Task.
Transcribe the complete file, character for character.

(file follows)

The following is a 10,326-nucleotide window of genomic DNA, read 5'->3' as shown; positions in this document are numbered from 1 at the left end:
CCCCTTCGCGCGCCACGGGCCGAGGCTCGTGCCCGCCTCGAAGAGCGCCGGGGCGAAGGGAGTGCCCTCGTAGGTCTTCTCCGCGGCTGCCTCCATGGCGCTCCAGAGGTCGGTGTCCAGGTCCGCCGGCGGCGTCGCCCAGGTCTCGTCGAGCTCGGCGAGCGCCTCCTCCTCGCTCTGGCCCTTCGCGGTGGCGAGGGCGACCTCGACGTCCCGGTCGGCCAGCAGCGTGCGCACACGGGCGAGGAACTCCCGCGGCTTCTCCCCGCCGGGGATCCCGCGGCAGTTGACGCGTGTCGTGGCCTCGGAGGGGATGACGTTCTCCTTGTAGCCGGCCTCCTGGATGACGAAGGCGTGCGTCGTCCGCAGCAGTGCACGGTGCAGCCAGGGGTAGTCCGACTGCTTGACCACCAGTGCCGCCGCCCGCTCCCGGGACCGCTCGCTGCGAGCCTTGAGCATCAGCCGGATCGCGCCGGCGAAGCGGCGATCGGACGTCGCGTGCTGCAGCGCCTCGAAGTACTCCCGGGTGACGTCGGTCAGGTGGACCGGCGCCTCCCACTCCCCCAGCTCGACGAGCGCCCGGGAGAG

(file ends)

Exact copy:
The following is a 10,326-nucleotide window of genomic DNA, read 5'->3' as shown; positions in this document are numbered from 1 at the left end:
CCCCTTCGCGCGCCACGGGCCGAGGCTCGTGCCCGCCTCGAAGAGCGCCGGGGCGAAGGGAGTGCCCTCGTAGGTCTTCTCCGCGGCTGCCTCCATGGCGCTCCAGAGGTCGGTGTCCAGGTCCGCCGGCGGCGTCGCCCAGGTCTCGTCGAGCTCGGCGAGCGCCTCCTCCTCGCTCTGGCCCTTCGCGGTGGCGAGGGCGACCTCGACGTCCCGGTCGGCCAGCAGCGTGCGCACACGGGCGAGGAACTCCCGCGGCTTCTCCCCGCCGGGGATCCCGCGGCAGTTGACGCGTGTCGTGGCCTCGGAGGGGATGACGTTCTCCTTGTAGCCGGCCTCCTGGATGACGAAGGCGTGCGTCGTCCGCAGCAGTGCACGGTGCAGCCAGGGGTAGTCCGACTGCTTGACCACCAGTGCCGCCGCCCGCTCCCGGGACCGCTCGCTGCGAGCCTTGAGCATCAGCCGGATCGCGCCGGCGAAGCGGCGATCGGACGTCGCGTGCTGCAGCGCCTCGAAGTACTCCCGGGTGACGTCGGTCAGGTGGACCGGCGCCTCCCACTCCCCCAGCTCGACGAGCGCCCGGGAGAG